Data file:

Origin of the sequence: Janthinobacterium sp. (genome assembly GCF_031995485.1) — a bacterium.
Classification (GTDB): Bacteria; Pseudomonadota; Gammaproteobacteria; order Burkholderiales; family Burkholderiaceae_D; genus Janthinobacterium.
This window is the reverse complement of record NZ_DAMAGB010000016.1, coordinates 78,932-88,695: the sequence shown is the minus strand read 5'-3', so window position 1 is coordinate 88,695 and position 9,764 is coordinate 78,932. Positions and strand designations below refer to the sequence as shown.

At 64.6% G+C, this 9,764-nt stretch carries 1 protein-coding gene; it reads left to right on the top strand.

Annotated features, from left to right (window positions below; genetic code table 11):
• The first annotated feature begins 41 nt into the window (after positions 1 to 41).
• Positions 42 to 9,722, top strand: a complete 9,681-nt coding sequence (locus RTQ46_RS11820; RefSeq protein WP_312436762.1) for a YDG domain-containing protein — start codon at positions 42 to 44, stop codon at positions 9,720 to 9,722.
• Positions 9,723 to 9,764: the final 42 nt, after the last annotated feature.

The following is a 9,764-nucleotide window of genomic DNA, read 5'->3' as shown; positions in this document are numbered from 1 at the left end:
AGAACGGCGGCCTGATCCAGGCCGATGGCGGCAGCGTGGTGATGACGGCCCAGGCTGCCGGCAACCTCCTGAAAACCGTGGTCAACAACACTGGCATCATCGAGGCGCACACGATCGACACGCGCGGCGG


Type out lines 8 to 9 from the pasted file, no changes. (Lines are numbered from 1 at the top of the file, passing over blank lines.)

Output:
• Positions 9,723 to 9,764: the final 42 nt, after the last annotated feature.

The following is a 9,764-nucleotide window of genomic DNA, read 5'->3' as shown; positions in this document are numbered from 1 at the left end: